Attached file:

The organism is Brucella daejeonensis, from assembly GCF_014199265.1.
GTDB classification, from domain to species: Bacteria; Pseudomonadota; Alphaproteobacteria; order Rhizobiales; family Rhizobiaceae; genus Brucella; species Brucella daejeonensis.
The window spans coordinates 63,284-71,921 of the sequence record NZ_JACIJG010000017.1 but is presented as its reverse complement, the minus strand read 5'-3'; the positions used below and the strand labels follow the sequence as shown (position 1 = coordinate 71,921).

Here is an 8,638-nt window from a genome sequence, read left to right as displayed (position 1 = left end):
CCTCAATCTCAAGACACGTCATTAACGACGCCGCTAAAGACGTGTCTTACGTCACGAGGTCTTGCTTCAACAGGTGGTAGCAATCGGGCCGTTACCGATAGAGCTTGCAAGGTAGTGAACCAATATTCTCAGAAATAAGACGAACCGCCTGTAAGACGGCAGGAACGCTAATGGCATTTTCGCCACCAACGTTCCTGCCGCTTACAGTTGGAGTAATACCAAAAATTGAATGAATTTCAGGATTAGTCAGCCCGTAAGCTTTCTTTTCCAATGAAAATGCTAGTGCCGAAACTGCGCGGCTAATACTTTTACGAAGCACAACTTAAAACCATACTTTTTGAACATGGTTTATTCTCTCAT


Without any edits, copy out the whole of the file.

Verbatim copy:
The organism is Brucella daejeonensis, from assembly GCF_014199265.1.
GTDB classification, from domain to species: Bacteria; Pseudomonadota; Alphaproteobacteria; order Rhizobiales; family Rhizobiaceae; genus Brucella; species Brucella daejeonensis.
The window spans coordinates 63,284-71,921 of the sequence record NZ_JACIJG010000017.1 but is presented as its reverse complement, the minus strand read 5'-3'; the positions used below and the strand labels follow the sequence as shown (position 1 = coordinate 71,921).

Here is an 8,638-nt window from a genome sequence, read left to right as displayed (position 1 = left end):
CCTCAATCTCAAGACACGTCATTAACGACGCCGCTAAAGACGTGTCTTACGTCACGAGGTCTTGCTTCAACAGGTGGTAGCAATCGGGCCGTTACCGATAGAGCTTGCAAGGTAGTGAACCAATATTCTCAGAAATAAGACGAACCGCCTGTAAGACGGCAGGAACGCTAATGGCATTTTCGCCACCAACGTTCCTGCCGCTTACAGTTGGAGTAATACCAAAAATTGAATGAATTTCAGGATTAGTCAGCCCGTAAGCTTTCTTTTCCAATGAAAATGCTAGTGCCGAAACTGCGCGGCTAATACTTTTACGAAGCACAACTTAAAACCATACTTTTTGAACATGGTTTATTCTCTCAT